Do-It-Yourself Chinese Medicine for Lower Back Pain

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By Matthew Scott

traditional chinese medicine

Ginger and sesame oil make a powerful pain relief rub

Traditional Chinese Medicine (TCM), with its 2500 year old history, offers many lower back pain remedies – lower back stretches and strengthening exercises, massage techniques, acupuncture, herbal remedies, liniments, sticking plasters and others.

Some require a trained TCM practitioner to administer them, while others can be easily learned and applied by anyone. Here are some effective low back pain remedies and stretches that you can apply yourself to relieve and prevent low back pain.

Lower Back Stretches

Breathe slowly, smoothly and deeply through your nose while doing the exercises.

Exercise1. Lie on your back on a firm bed or the floor. Gently bring your knees up until they’re above your abdominal area. Spread your knees a little and grab the inside of your shins just below your knees, or the inside of your ankles if you can. Inhale. As you exhale let your knees naturally fall further out to the side with gravity. Focus your mind on your back (closing your eyes helps). Feel your inner thighs stretching and your back relaxing. Hold the position for a few minutes as you continue to breathe slowly, smoothly and deeply. This exercise stretches and relaxes your iliopsoas muscle which connects from your lumbar vertebrae to the inside of your hip joints. Tension in this muscle often causes and/or aggravates low back pain.

Exercise 2. Lean across a table and grab the far edge with both hands. Your torso should be on the table and your legs hanging from the edge. Inhale. As you exhale, let gravity naturally pull your legs down towards the floor. Feel your back stretching. Hold the position for several minutes as you continue slow, deep breathing. Focus your mind on your back (closing your eyes helps) and imagine the pain releasing with each exhalation. Repeat several times a day.

Low Back Pain Remedies

1. Ginger & Sesame Oil Liniment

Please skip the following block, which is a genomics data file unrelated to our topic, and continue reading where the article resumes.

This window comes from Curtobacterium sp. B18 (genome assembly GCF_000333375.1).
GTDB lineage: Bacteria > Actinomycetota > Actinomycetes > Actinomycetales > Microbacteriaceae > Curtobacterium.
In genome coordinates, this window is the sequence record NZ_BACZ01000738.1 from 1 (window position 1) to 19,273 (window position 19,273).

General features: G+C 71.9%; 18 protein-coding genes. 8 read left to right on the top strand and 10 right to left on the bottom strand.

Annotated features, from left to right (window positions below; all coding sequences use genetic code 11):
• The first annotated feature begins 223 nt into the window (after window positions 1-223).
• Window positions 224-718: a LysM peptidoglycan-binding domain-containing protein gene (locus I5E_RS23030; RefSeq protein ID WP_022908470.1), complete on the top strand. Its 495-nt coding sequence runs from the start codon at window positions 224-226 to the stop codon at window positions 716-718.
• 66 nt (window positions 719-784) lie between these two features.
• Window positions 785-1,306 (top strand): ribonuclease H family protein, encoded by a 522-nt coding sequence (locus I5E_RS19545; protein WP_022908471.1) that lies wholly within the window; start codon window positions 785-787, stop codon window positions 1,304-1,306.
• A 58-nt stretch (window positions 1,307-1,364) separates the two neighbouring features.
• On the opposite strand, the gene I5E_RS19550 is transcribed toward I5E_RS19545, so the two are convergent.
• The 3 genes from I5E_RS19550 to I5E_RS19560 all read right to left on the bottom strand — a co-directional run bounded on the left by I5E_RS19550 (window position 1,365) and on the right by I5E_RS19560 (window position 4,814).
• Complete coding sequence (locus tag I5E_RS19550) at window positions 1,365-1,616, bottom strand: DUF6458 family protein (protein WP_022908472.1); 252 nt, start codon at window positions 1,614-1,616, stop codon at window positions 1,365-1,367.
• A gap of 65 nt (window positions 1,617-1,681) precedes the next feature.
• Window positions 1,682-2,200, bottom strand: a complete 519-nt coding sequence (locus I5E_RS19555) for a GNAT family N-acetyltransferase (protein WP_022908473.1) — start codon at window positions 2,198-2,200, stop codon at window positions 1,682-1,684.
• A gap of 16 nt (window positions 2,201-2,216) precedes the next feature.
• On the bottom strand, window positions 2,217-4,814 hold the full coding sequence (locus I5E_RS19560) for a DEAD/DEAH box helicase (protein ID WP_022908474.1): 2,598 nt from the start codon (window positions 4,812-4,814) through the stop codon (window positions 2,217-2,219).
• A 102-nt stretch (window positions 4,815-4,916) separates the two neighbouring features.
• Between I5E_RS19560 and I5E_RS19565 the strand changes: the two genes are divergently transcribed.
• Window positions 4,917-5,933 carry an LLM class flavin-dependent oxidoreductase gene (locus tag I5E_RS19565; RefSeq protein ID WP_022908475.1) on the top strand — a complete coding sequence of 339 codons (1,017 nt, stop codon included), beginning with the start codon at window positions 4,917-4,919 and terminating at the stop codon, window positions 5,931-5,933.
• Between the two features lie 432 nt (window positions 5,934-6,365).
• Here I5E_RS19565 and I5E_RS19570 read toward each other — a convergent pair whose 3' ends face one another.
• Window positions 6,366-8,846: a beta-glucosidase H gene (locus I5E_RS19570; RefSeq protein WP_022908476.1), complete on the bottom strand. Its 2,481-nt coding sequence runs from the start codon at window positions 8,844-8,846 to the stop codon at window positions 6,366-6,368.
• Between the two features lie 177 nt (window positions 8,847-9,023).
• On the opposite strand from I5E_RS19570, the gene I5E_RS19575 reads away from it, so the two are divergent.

Mix together equal parts of pure sesame oil and the juice from grated ginger. Heat in a pot until warm. Apply a small amount to the painful area and rub it in for a couple of minutes. It should be applied to unbroken skin only. Ginger and sesame oil liniment is a superb, easy-to-make, home remedy for back ache and other aches and pains. It warms, circulates your blood and stops pain. You can safely apply it several times a day, particularly after showering and before bed. Make sure you pull your clothing down over your back immediately after to keep the area warm. Also, while it’s normal for your skin to become hot and turn red after you apply the liniment, if a rash develops discontinue use.

2. Low Back Self-Massage

Can be done standing or sitting. With fists clenched (not too tightly), use the backs of your hands, including your knuckles, to vigorously rub your lower back up and down for several minutes, 3 or 4 times a day. Rub close to your spine and also the sides of your back – wherever you experience pain and stiffness. Self-massage is a highly beneficial low back pain remedy you can do anytime, anywhere to relieve and prevent low back pain. Massage warms the area, moves the blood and directly stimulates your kidneys, which helps to maintain a strong, healthy lower back.

Tip: To greatly enhance the effects of the above lower back pain remedies and lower back stretches, combine them. For example, lie down and do the first 2 stretches, then stand up and do the lower back self-massage, then apply some Ginger & Sesame Oil Liniment. You know your body best though, so experiment till you find what works best for your particular situation. For more lower back pain remedies and lower back stretches visit the authors website.


Matthew Scott is a professionally trained Traditional Chinese Medicine(TCM) practitioner from Australia, with qualifications from the Australian College of Natural Medicine, Brisbane (Acupuncture) and Zhejiang College of Traditional Chinese Medicine, China (Chinese herbal medicine).

In 2000, after 10 years in professional practice in Australia, Matthew travelled to China to continue his studies and immerse himself in the culture for a few months. He’s been there ever since!

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Comments

  1. wc says

    I am a neuromuscular therapist with a chronically tight left illiopsoas. I was perplexed by Excercise 1 for low back since your recommended position puts the hip flexors in deep flexion, not a stretch. In fact when I tried your stretch, I felt my inner thigh attachments stretching but it actually caused my IP to lock up and pull my left hip into an anterior rotation. After doing self trigger point on either side of the inguinol ligament and then correcting the hip rotation by lying face down with a 5 inch firm bolster under my left hip for 10 minutes, I feel as good as new.

    A PNF lunge stretch works great for me for the illiopsoas. I get myself in a proper lunge position and then push my knee back against the floor as if trying to flex my hip but the floor prevents any anterior movement. I hold this for 5-7 seconds and then relax and restretch, repeating 3x.

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